2. Military service does NOT equal civilian employment. Just because there are similar job specialties, doesn’t mean the work environment and demands are a one to one comparison.
    3. Service Members (SM) don’t have freedom of travel, they are subject to commander’s approval for leave, pass, TDY, etc.
    4. SM give up a portion of civil liberties (1st amendment rights especially) When was the last time a civilian boss sent the employee to jail for disrespectful comments or actions?
    5. SM can’t turn down deployments, field exercises or quit with just 2 week’s notice. SM have a contract for service…
    6. SM routinely move every 2-3 years, especially officers. I’m on my 19th move in 19 years… Everytime I move, I incur a one year commitment to the service.
    7. SM can’t just NOT show up for work. We don’t get “sick” or “personal” days unless you receive a “quarters” slip from the doctor, which means a trip to the clinic every time you really needed to stay home in the first place.
    8. SM leave and passes (vacation or absence from duty) must be approved by the commander. There is no guaranteed leave time or passes as the mission and unit needs come first. Leave can be cancelled regardless that you just spent $2000 for that Florida vacation. SOL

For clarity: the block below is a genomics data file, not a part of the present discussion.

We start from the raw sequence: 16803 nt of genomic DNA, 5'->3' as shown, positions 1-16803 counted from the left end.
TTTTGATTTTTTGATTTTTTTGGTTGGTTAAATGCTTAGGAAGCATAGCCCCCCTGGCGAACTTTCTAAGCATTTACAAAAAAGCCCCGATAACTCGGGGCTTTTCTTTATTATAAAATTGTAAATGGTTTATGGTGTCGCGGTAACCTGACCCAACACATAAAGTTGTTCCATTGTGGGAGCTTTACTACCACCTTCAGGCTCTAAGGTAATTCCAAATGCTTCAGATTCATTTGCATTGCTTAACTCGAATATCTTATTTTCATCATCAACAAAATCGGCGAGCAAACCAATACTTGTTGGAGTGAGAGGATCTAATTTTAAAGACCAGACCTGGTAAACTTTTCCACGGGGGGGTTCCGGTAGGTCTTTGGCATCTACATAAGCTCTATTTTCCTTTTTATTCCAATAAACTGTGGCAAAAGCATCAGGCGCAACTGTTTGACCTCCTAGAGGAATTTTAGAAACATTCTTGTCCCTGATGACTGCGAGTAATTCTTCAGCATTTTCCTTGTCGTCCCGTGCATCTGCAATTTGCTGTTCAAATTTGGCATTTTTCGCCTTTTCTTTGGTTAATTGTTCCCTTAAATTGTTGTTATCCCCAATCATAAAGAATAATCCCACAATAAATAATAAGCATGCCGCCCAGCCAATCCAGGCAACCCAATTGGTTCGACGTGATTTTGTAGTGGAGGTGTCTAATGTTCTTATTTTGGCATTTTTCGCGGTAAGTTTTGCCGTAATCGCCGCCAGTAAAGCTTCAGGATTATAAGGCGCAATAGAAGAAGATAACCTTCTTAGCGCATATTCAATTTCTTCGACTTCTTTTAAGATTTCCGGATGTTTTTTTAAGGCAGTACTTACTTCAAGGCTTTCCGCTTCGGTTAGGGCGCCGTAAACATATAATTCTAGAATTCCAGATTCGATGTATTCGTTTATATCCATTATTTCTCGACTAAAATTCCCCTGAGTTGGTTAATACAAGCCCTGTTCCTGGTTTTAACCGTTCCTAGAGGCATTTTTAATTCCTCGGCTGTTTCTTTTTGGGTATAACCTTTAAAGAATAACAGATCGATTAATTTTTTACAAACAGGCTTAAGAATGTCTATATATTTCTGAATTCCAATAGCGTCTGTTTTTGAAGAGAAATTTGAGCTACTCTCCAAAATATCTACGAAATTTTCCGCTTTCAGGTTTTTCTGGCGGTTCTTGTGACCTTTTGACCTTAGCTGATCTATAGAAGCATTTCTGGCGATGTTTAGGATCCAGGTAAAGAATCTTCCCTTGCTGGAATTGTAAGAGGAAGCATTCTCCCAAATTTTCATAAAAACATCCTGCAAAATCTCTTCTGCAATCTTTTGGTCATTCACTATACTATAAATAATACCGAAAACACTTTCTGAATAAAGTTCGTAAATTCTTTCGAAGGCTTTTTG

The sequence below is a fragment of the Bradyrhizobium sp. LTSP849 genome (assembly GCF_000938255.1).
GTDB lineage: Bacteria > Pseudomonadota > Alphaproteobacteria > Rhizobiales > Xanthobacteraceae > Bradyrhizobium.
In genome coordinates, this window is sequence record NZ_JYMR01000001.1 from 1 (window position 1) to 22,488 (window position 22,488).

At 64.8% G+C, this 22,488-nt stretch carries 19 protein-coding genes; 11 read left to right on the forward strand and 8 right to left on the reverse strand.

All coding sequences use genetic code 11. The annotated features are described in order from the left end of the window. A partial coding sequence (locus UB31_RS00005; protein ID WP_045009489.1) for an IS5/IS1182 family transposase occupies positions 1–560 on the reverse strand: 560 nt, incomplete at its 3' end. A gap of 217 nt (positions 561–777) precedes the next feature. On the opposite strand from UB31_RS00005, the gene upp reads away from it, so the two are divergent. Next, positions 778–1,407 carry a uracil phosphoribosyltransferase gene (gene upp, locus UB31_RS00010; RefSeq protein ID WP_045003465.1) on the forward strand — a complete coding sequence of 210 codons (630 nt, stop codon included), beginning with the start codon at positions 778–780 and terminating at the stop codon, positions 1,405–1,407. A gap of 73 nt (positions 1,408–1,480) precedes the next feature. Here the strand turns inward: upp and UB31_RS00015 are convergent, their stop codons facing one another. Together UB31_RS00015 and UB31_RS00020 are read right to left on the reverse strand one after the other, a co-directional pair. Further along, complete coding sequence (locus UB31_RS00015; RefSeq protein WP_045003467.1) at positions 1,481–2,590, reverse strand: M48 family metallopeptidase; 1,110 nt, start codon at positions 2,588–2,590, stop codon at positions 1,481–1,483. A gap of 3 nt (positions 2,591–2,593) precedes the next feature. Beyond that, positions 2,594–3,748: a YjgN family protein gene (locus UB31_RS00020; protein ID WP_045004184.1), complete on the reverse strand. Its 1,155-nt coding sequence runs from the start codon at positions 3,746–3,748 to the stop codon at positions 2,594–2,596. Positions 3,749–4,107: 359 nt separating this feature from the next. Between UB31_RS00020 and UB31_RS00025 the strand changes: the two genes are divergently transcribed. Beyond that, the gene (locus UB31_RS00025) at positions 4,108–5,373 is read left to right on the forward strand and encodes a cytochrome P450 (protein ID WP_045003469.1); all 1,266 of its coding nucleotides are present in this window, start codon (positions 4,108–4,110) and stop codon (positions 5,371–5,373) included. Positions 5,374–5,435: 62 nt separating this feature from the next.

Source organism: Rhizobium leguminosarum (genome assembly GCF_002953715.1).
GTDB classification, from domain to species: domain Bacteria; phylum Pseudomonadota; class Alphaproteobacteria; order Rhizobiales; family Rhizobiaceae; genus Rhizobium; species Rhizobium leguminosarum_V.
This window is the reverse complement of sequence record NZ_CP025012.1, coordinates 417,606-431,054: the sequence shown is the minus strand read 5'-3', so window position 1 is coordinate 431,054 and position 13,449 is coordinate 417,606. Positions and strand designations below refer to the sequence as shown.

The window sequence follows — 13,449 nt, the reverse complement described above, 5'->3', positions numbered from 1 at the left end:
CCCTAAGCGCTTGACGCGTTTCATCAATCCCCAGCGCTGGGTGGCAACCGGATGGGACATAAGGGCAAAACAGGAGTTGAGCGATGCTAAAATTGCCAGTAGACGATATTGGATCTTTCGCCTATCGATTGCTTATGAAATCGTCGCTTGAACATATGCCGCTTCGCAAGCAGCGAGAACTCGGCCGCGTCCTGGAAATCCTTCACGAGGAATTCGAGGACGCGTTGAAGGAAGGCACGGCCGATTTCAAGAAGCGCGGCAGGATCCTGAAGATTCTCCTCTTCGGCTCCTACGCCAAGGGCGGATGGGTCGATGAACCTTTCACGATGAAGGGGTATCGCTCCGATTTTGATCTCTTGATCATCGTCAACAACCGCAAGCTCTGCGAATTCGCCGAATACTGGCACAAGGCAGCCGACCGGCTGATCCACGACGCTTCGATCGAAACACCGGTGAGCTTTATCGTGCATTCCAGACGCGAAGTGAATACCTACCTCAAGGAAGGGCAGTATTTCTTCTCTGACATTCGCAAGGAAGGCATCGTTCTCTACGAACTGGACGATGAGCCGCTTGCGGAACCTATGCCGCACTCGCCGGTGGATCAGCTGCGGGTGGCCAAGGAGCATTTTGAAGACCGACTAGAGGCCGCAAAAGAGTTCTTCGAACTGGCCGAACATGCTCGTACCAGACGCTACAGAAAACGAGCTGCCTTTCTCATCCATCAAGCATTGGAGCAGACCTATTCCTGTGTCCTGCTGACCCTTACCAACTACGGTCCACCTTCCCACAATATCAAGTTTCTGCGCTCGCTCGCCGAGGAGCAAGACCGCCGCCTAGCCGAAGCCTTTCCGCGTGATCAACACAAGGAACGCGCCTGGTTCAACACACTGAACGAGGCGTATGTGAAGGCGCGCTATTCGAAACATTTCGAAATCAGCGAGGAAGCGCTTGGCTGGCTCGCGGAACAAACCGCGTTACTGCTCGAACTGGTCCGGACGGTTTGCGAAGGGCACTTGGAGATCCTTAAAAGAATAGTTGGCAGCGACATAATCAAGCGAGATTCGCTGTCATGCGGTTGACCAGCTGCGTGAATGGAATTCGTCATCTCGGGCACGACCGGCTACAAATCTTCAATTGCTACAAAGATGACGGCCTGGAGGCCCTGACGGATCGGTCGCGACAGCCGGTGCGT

9. While we receive a generous 30 days leave accrual per year, SM are charged for all days while on leave (even weekends, holidays, and days you weren’t schedule for duty). We can’t sell our leave unless retiring or separating from the service. We can only bank 60 days. Anything above that is lost at the end of the FY.
    10. SM don’t get to chose their health care provider. You get the small pool of docs that are offered at your installation. Pick one to be your primary care manager. Don’t like them, too bad.
    11. SM lose all the gains from homeownership due to forced moves. Everything you gain is equity goes down the drain when you have to sell due to a forced move. Most enlisted can’t afford to own several houses along with the rental nightmare that goes with being a landlord.

    Military service is NOT a job, it’s a commitment and a way of life. Your life is so significantly different from civilian counterparts that there’s almost no comparison. Hence a 20 year immediate retirement benefit is not only fair, but just based on what our country asks us to sacrifice day in and day out.

    The above examples are just the tip of the iceberg. I and the other miltary members/retirees who’ve commented could go on and on but hopefully I’ve made my point.